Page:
Shares in LinkedIn soared almost 50% in pre-market trading on Monday (13 June), after Microsoft revealed it was set to acquire the professional network in a cash deal worth approximately $26.2bn (£18.5bn, €23.2bn).

However, shares in the computer giant tumbled over 3% immediately after the deal, one of the biggest acquisitions in Microsoft's history, was announced in a blog post on the company's website.

The deal, which valued the professional social network at $196 per share, well above its current value of $131, represents a 49.5% premium to LinkedIn's closing price Friday.

Augustin Eden, analyst at Accendo Markets, said the deal had the potential to be one of the biggest of the decade.

"Shares in Microsoft were understandably suspended from trading in the lead-up to this bit of news, given that the traditional reaction to such an announcement often involves a shareholder exodus from the predator.

With this deal lightening Microsoft's coffers to the tune of $26bn, make that an exodus of biblical proportions. However, it's perhaps the attractiveness of this deal to the merger arbitrage hedge funds that's set to have the biggest impact on both companies. With that massive 50% premium, this could be the pairs trade of the decade," said Eden.

Microsoft Campus
Microsoft's $26.2bn deal for LinkedIn is one of the biggest in the company's history. Microsoft

Microsoft indicated the deal will see LinkedIn chief executive Jeff Weiner retain his role. Weiner will report directly to Microsoft CEO Satya Nadella, who stressed LinkedIn will retain its "distinct brand, culture and independence".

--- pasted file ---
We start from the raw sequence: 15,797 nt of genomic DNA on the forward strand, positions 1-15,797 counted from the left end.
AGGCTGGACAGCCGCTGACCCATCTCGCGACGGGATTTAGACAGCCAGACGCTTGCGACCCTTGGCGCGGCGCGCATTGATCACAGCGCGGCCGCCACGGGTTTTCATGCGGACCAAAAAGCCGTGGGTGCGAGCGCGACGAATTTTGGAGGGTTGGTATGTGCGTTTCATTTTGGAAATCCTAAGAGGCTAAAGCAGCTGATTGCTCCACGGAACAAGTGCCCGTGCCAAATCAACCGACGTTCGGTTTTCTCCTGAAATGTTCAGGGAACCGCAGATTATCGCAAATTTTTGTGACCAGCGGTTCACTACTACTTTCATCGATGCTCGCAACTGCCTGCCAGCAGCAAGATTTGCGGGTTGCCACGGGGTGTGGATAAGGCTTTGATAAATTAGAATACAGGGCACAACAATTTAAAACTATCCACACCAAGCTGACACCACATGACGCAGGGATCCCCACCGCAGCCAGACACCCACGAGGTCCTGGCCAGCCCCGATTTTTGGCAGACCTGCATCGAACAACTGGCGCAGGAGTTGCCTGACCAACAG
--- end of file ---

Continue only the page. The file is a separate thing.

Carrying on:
"Just as we have changed the way the world connects to opportunity, this relationship with Microsoft, and the combination of their cloud and LinkedIn's network, now gives us a chance to also change the way the world works," Weiner said in a statement.

Nadella, who has been reshaping the company since taking over the reins at Microsoft two years ago, said the deal is expected to act as a driver of growth for both Microsoft's Office 365 and Dynamics services and LinkedIn.

In February this year, LinkedIn revealed it forecast revenue and profit for the first quarter to be below Wall Street's estimates, after reporting its slowest growth in quarterly online ad revenue in more than two years.

The professional network said it expected to post an adjusted profit of about 55 cents per share for the first quarter, compared with an average analysts' estimate of 74 cents, while it forecast revenue of $820m compared with expectations for a $867m figure.

In the three months to 31 December, the group swung to an $8.4m loss as total expenses surged 30% year-on-year in the quarter.